About 5,000 years ago, people on the Salisbury Plain in the southeast of England started building this enormous thing we call Stonehenge, a circular enclosure more than 330 feet in diameter which is believed to have served as both a ceremonial site and a place of burial honoring the ancestors. It was also aligned on the Sun and possibly used for working out when to plant crops. We were lucky enough to be in London while the British Museum was running an in-depth special exhibit on this wonder of the ancient world which continues to fascinate anthropologists and archaeologists around the globe.  

Monuments of stone arranged in a circle or an ellipse were common enough. The British Isles and Brittany were dotted with them. Israel had one of the oldest, begun some 3,000 years before Stonehenge, but Stonehenge is the most architecturally sophisticated prehistoric stone circle in the world. It took about 1,500 years and countless generations to construct. Your father built Stonehenge—dragging 25-ton slabs of sandstone overland, using sledges and ropes (the wheel had not yet made it to England)—as his father had done, and his father before him. As you would do, and your son. And his. It… was …s-l-o-w. It was also a communal undertaking—everyone pitched in.  

So, what happened? Why did structures like Stonehenge cease to be built over the centuries? To make a long story very short, people started clearing the land and farming. At first, it appears they did this communally, but hierarchies developed as the quest for metals—copper, bronze, gold—and the luxury items that could be made from them—items that conferred status to the owner—made their way into trade with the outside world. As humanity became more global, people became more territorial (sound familiar?). Working for the community became working for one’s family, accumulating both property and private wealth.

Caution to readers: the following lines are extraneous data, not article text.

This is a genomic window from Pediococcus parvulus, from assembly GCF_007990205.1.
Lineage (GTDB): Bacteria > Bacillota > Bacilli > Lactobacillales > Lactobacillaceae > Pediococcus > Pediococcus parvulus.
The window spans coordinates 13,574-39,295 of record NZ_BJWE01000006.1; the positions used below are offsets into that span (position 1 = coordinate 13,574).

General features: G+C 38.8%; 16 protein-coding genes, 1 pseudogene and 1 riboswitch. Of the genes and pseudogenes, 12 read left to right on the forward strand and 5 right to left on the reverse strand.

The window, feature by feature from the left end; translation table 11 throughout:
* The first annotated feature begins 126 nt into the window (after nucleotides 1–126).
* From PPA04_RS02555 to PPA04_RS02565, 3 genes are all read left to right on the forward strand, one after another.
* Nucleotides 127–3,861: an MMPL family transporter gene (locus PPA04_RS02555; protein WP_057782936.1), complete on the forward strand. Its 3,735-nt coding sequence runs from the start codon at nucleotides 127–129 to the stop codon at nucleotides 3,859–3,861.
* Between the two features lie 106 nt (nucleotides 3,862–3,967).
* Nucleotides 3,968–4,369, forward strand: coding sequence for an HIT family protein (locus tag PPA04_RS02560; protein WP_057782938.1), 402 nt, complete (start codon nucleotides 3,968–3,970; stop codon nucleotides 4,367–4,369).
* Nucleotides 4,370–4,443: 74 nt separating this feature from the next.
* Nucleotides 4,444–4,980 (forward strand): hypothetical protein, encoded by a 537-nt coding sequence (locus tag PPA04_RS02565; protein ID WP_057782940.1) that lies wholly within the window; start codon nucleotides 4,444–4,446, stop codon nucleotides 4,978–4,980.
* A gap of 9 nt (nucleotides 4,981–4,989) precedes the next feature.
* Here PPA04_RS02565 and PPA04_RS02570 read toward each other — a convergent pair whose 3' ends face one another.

On the day I came back to the flat after seeing the Stonehenge exhibit, I was greeted by this headline on the daily paper: Shell Oil reports over £7 billion (more than $9 billion) profit in first 3 months.

“Progress”—it’s a funny thing. A bloody thing. An inevitable thing. But I can’t help feeling that somewhere along the way we might have made better choices.

Off-the-Cuff #3

Unsplash: Marcel Heil

Soho sits in the heart of London. Just south of Oxford Street, north of Chinatown, and right off the Charing Cross Road. In the “Swinging ‘60s”, its Carnaby Street was the destination for the young and fashionably hip. Soho is also the lively hub of the city’s LGBTQ+ community and has been since the 1600s when sodomy was a hanging offense.   

[A bit of history here: Henry VIII, that notorious beheader of wives, created the first anti-gay laws in England (The Buggery Act of 1533), and like the fate of his women, the penalty was death. This was changed to imprisonment in the 1800s—with a side of hard labor as Oscar Wilde discovered—and finally de-criminalized in 1967. Five years later, the UK Gay Liberation Front organized its first Pride march—an annual event to this day—and same-sex marriage was legalized in 2014.)

Yes, Soho is alive with the pulse of the LGBTQ community, but everyone goes there. Gay, straight, trans, black, brown, white, the young, the not-so-young—all crowd the streets of this vibrant area lined with clubs, pubs, restaurants, and sex shops with names like Agent Provocateur and Harmony. Mary Poppins, the stage musical, is playing at the Prince Edward Theatre.

Unsplash: Kelsey Chance

Ed and I have rented Airbnb flats in Soho several times, and one of our favorite eateries in London, Balans, is here. Balans serves excellent food and is open until 5 a.m., a real plus to those of us who like to dine after the theatre. It is also one of the most welcoming places in the universe. We ate there several times on this trip, and during our second visit, Ed tapped my arm. “Look around.” I put my fabulous scallop dish on hold for a moment and did a visual 360 of the room. Every table was packed with people laughing, talking. “No one’s on their phone,” Ed said. It was like spotting a Golden Pheasant, so rare and wonderful was the sight. A sight that’s still possible when people stop putting each other into categories—inferior, superior—and just start hanging out together. As Sly and the Family Stone sang: “I am no better and neither are you. We’re all the same, whatever we do … Different strokes for different folks, and so on and so on and scooby-dooby-dooby. We got to live together.” That’s Soho.